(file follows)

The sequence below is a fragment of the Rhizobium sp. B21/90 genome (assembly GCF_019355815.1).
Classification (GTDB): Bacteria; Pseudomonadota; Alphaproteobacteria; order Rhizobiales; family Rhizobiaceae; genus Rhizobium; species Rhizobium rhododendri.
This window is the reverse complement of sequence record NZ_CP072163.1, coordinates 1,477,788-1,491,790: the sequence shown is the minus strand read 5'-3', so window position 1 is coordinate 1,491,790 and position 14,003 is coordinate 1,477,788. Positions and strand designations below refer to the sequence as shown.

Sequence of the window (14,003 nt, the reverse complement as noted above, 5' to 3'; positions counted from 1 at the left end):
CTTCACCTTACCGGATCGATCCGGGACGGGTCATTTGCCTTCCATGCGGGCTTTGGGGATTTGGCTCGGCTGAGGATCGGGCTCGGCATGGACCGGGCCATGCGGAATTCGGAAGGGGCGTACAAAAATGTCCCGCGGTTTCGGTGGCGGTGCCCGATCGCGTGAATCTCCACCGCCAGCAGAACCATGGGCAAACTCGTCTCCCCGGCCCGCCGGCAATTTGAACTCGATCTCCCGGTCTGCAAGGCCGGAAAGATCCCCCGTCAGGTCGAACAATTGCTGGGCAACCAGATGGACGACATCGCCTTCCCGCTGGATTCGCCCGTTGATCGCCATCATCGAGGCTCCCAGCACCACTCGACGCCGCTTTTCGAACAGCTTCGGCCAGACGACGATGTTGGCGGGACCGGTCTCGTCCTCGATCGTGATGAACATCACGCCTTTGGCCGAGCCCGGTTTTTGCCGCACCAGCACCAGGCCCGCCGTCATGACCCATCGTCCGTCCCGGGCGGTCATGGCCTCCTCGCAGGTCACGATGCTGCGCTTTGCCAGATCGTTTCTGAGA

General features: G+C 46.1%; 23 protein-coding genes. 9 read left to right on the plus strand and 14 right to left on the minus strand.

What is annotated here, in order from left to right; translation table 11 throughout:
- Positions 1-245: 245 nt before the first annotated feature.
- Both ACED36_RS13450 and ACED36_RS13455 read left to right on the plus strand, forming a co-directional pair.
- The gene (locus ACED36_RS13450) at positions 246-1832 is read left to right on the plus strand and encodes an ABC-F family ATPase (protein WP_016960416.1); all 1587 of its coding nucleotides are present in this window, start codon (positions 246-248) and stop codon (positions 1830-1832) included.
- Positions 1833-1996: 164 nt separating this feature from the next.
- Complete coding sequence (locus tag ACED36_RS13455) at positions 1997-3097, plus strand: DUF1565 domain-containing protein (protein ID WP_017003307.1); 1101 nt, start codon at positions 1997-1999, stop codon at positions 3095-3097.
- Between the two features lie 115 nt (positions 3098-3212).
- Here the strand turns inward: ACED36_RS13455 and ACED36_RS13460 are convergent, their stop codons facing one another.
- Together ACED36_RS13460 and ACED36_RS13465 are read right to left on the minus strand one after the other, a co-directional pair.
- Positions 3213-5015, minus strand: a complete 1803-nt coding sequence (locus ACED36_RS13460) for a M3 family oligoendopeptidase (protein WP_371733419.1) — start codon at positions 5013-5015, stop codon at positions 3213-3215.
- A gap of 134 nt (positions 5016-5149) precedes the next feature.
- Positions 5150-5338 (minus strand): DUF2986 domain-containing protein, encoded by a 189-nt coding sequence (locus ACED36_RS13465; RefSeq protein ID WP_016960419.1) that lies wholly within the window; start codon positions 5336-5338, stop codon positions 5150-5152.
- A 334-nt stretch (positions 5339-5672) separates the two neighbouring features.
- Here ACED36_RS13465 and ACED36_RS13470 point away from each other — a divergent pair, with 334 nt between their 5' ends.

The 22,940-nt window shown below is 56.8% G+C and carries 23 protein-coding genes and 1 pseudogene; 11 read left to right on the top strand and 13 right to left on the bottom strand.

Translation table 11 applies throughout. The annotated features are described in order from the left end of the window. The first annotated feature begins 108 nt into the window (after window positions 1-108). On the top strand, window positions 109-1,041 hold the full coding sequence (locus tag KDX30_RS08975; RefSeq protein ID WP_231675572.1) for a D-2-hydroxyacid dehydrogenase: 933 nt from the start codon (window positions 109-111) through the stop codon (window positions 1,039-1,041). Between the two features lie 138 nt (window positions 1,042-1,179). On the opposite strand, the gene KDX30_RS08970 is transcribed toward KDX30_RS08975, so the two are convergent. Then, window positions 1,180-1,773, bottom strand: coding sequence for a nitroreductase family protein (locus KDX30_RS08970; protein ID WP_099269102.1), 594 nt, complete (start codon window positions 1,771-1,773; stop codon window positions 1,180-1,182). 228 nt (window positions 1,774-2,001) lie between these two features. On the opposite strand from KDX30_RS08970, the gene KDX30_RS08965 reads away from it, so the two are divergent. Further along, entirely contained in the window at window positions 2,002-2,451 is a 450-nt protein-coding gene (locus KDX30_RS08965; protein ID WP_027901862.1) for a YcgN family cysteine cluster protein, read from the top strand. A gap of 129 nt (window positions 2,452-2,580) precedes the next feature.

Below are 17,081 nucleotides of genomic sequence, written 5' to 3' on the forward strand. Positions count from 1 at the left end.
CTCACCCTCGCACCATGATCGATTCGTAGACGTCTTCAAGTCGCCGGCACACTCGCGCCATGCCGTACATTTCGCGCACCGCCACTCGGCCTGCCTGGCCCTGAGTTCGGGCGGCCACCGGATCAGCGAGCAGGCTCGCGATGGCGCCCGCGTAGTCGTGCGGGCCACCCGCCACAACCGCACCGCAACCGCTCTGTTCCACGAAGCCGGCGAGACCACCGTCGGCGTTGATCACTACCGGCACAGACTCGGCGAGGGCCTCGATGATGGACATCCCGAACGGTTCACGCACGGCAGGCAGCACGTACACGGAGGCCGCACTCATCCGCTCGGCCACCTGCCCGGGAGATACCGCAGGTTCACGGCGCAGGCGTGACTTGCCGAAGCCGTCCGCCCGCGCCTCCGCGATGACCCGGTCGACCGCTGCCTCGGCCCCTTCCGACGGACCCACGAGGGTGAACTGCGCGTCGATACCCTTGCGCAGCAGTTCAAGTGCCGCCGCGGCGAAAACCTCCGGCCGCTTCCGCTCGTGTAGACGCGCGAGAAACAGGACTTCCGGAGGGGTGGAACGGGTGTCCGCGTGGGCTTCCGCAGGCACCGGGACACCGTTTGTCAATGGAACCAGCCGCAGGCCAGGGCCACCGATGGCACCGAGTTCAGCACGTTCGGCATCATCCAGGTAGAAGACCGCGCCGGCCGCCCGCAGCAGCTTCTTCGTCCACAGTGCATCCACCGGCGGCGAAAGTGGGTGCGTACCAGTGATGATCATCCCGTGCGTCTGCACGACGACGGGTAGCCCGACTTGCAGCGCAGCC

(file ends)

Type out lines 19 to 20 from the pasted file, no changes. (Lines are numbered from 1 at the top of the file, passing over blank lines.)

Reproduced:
- A 334-nt stretch (positions 5339-5672) separates the two neighbouring features.
- Here ACED36_RS13465 and ACED36_RS13470 point away from each other — a divergent pair, with 334 nt between their 5' ends.